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  • Writer's pictureNed Patton

History of String and Glue

Well, this is my second post on this subject, and as promised, I’m going to chat a little bit about the history of composites.


All composites have an analog in mother nature, and man has been trying to copy her since we all swung down out of the trees and started walking on two feet. Why? Because mother nature is such a good engineer and has made some fascinating and wondrous things. A tree is an example of an extraordinarily well design and made composite material structure. And it has the ability to heal itself when damaged. We can’t do that yet even though we’ve been trying to do it for a few decades.


Anyway, back to the history. There is evidence in the archeologic records of ancient humans mixing straw (strings) and mud (glue) together to form bricks. They would let these bricks dry in the sun long enough make them solid, and then they used them to build their longhouses. The houses in Jericho were made of these mud and straw bricks (adobe). And around 3000-2500 years ago, man leaned that if he used the right clay and the right straw he could fire these mud bricks and they would resist even monsoon flooding.


Concrete came about in about 6500 BC when early Middle Eastern builders discovered that if they crushed and burned limestone, it would make a powder (cement) that they could mix with sand and gravel to make a stone the shape and size that they wanted it. And, the Egyptians modified this and used just the fired limestone, sand, and water to make a mortar that they could use to stick their fired mud and straw bricks together. And the pyramids are still standing to this day.


Plywood was invented in Mesopotamia in ~ 3500 BC where they put together strips of wood glued together with a pitch that they made from the bark of local trees. Plywood today uses the same idea where thin sheets of wood are glued and pressed together to make a board.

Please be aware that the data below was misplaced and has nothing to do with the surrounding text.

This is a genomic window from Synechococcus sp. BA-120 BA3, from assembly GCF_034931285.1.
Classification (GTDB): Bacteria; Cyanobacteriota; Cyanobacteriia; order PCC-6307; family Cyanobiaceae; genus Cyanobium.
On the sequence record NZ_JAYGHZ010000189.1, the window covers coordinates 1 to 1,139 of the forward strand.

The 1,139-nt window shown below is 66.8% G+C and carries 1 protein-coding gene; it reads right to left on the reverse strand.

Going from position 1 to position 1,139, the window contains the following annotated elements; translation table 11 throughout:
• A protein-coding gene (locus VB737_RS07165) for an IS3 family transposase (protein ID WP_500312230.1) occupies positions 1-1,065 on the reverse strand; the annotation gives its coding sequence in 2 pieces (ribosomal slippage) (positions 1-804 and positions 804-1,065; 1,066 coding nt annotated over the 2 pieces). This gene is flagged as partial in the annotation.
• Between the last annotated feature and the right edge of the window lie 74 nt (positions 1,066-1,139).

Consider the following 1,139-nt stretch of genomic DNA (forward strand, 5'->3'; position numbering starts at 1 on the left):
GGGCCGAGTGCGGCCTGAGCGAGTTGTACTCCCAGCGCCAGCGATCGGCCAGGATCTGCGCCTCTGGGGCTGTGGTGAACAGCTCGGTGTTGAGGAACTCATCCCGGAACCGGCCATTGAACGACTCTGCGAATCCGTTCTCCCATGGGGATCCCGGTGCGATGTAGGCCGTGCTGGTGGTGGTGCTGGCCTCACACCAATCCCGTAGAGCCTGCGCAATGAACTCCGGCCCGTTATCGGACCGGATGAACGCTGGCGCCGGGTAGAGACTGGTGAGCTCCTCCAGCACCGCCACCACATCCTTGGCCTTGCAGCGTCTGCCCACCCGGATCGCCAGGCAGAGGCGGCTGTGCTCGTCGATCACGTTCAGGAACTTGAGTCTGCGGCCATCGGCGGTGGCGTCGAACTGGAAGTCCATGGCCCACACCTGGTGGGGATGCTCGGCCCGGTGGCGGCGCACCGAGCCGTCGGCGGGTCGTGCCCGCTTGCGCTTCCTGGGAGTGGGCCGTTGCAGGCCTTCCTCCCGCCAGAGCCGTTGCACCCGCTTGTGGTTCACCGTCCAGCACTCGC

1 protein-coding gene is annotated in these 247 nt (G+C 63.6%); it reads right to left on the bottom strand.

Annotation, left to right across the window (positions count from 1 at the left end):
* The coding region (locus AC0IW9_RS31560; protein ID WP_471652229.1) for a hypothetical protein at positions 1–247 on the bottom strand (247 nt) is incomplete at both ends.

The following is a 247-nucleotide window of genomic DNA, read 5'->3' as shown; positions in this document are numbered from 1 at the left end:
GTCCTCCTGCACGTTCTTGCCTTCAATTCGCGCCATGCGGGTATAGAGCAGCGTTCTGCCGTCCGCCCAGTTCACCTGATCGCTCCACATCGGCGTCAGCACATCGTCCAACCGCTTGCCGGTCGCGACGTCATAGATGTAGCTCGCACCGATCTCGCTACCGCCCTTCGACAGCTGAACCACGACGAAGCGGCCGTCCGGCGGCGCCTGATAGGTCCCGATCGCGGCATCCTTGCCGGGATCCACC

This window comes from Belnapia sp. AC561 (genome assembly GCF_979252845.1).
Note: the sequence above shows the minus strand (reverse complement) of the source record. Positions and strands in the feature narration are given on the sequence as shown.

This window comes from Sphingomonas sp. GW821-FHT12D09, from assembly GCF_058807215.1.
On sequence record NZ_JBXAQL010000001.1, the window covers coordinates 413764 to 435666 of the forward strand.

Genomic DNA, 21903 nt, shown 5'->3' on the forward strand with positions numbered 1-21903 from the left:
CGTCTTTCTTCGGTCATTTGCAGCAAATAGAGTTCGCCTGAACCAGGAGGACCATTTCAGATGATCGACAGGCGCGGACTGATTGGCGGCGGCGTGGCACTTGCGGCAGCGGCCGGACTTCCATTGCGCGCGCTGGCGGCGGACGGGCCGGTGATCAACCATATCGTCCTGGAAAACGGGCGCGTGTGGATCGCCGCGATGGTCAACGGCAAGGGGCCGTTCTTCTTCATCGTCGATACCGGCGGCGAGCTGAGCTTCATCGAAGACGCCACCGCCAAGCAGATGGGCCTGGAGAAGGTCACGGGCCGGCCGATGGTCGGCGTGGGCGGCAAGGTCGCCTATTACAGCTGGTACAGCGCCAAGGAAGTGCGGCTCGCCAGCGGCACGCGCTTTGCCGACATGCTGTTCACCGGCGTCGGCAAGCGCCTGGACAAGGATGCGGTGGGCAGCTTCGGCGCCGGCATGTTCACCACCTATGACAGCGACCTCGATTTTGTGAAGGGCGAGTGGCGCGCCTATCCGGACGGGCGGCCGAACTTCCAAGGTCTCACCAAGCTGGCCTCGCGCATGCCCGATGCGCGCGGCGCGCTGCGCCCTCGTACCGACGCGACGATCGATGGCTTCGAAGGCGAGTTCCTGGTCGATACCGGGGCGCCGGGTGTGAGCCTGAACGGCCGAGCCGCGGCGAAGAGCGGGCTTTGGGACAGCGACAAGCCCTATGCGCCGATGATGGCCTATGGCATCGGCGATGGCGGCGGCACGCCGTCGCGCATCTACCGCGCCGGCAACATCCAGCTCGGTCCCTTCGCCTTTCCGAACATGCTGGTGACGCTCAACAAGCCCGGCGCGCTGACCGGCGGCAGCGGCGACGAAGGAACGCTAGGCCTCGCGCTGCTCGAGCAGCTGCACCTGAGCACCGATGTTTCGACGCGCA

And in about 2200 BC the Egyptians used linen cloth or papyrus soaked in plaster and placed in a mold to make masks that they put over the faces of corpses before they buried them. This is very nearly the same technique used to make modern composites today, albeit the string and the glue are different today.


In today’s world, the first actual modern composite material that was ever made was invented by a brilliant Belgian chemist by the name of Leo Baekeland. He had invented a photographic paper that could be developed using a water process and had sold it to George Eastman. And of course, the story of that paper is Eastman Kodak which became the largest photographic film company in the world.


But Leo’s passion was polymers and plastics. So, when he was now independently wealthy he went back to trying to make a coating that was like shellac, and was playing around with phenols to see what he could make. Bakelite, which everyone has some of in their kitchen, is a composite that is made using Leo Baekeland’s resin impregnated into wood chips and molded and cured into something hard and durable. He filed his first patent in 1907.


String and glue had arrived.

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